Leo: Following dinner, we decided to lay low and check out the casual yet elegant Pinkie Master’s Lounge. Voted “third best dive bar in the South,” Pinkie’s turned out to be anything but a “good-decision” bar, as we proceeded to slam cheap beer, chum it up with the locals, and learn on the walk home that Savannah is filled with rather similar looking city squares. Very similar (a.k.a we got lost). Which was rather hilarious, considering I came to find out Mandy's sense of direction was just as bad as mine. Bonding!
Mandy: It was on the way home, so we headed to this local favorite that has been around for 65 years, but looks and feels like it’s stuck in the ’80s, complete with jukebox, home-popped popcorn and lots of PBR.
Brunch at J. Christopher’s
Leo: Brunch the next day was decided by necessity more so than recommendations (thanks, Pinkie’s), so we landed at the Georgia breakfast/lunch chain, J. Christopher’s. Here, local art adorns pink walls, and they serve up “familiar food with flair,” which turned out to be disappointing, especially considering the Nature Boy didn’t even show up.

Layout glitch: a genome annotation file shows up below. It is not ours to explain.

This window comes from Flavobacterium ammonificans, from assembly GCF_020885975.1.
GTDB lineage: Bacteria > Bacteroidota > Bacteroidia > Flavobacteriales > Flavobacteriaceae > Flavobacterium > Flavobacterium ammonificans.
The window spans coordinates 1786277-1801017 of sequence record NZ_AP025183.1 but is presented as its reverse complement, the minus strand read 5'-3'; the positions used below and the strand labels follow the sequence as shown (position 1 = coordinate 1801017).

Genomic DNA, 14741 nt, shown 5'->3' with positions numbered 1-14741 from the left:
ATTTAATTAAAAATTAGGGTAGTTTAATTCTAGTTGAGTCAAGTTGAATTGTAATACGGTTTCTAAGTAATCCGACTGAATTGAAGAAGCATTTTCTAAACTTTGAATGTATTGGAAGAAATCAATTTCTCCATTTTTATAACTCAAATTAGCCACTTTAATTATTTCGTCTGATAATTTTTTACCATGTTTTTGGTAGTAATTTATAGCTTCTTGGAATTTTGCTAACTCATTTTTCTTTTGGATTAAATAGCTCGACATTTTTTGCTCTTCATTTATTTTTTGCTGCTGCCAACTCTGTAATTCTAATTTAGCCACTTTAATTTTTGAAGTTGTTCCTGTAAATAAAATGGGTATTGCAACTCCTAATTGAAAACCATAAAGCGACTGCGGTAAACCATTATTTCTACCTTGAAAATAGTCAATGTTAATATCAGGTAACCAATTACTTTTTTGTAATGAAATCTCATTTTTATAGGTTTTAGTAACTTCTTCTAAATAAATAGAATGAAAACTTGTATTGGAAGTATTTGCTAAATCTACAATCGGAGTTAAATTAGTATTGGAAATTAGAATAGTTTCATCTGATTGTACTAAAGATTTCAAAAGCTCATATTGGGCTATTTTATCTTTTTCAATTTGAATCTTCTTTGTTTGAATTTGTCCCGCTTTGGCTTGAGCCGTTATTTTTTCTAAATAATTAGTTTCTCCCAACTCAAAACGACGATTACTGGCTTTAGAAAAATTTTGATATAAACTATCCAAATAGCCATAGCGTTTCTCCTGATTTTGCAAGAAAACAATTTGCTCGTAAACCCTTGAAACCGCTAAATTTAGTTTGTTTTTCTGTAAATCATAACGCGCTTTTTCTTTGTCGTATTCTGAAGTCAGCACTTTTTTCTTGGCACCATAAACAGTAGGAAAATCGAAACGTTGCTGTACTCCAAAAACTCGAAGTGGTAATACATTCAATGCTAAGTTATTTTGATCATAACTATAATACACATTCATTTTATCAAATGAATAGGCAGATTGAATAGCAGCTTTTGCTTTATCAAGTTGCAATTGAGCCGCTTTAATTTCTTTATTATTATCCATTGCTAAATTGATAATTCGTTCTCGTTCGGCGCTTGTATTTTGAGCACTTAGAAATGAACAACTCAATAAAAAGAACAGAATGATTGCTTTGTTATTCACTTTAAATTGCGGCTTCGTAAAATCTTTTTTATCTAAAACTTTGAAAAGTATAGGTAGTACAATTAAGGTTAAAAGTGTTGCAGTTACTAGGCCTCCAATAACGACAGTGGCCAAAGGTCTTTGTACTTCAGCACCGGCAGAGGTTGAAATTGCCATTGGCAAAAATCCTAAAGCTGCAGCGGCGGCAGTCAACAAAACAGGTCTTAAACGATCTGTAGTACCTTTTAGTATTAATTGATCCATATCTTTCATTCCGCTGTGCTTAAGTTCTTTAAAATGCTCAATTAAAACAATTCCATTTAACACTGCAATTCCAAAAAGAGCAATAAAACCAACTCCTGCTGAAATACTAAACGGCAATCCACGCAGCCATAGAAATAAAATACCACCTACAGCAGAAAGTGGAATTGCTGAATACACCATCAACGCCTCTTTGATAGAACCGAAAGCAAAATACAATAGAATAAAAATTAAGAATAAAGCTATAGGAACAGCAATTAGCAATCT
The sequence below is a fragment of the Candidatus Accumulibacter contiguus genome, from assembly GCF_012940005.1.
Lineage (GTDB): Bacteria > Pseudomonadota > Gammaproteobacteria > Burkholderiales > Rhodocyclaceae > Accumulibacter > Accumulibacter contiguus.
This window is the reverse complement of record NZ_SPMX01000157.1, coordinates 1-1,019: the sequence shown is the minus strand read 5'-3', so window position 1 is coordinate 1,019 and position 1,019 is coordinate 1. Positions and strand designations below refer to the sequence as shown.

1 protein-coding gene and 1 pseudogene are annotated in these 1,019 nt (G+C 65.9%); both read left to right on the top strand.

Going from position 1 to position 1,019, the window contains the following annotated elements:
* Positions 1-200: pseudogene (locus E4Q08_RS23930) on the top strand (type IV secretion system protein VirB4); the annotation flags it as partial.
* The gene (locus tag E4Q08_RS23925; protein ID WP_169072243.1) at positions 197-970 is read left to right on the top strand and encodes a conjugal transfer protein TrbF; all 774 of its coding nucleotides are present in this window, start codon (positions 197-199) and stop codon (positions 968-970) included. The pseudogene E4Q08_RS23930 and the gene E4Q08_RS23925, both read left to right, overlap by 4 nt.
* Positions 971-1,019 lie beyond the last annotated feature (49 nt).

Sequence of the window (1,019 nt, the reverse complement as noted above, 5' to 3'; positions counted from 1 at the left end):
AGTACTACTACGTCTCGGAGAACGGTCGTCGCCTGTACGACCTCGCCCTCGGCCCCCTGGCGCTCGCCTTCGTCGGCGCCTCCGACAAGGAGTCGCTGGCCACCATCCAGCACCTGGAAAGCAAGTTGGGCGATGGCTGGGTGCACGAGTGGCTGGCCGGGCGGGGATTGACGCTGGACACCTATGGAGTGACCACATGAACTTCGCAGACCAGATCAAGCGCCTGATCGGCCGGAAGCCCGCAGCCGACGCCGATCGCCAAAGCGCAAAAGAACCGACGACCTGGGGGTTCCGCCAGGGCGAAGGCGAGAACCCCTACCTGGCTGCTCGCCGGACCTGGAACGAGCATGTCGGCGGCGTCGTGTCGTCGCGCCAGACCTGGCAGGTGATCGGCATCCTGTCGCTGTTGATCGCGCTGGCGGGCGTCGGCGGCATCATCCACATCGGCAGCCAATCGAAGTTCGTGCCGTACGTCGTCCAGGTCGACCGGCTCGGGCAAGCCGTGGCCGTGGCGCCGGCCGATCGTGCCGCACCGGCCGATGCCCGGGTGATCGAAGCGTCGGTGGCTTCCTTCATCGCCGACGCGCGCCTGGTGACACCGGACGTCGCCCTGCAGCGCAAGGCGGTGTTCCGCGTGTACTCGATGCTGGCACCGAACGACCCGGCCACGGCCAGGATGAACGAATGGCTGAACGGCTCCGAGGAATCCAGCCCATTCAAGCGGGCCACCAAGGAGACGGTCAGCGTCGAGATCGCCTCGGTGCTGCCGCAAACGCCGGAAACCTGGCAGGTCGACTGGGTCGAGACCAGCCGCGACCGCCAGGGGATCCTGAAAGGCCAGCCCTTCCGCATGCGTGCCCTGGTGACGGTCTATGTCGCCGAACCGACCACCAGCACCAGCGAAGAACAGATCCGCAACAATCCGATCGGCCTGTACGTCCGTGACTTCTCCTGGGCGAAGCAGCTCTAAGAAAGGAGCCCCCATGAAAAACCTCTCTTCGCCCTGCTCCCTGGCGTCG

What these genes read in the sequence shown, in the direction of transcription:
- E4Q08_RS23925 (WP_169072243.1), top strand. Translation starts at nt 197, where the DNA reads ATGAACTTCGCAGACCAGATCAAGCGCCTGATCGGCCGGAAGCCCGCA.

Mandy: I'm not a morning person and love to sleep in, so I wasn't the happiest camper on the way to brunch, when I discovered that Leo was a morning person. But Leo's big energy turned out to be a great help not only in the morning, but also throughout the entire day.
Even though it was around the corner from our Airbnb, we opted to not wait the 30 minutes at historic breakfast spot Clary’s, and ended up at the eclectic J. Christopher’s. We waited 20 minutes for a booth. Good decisions are not made before coffee.
Drinks at Top Deck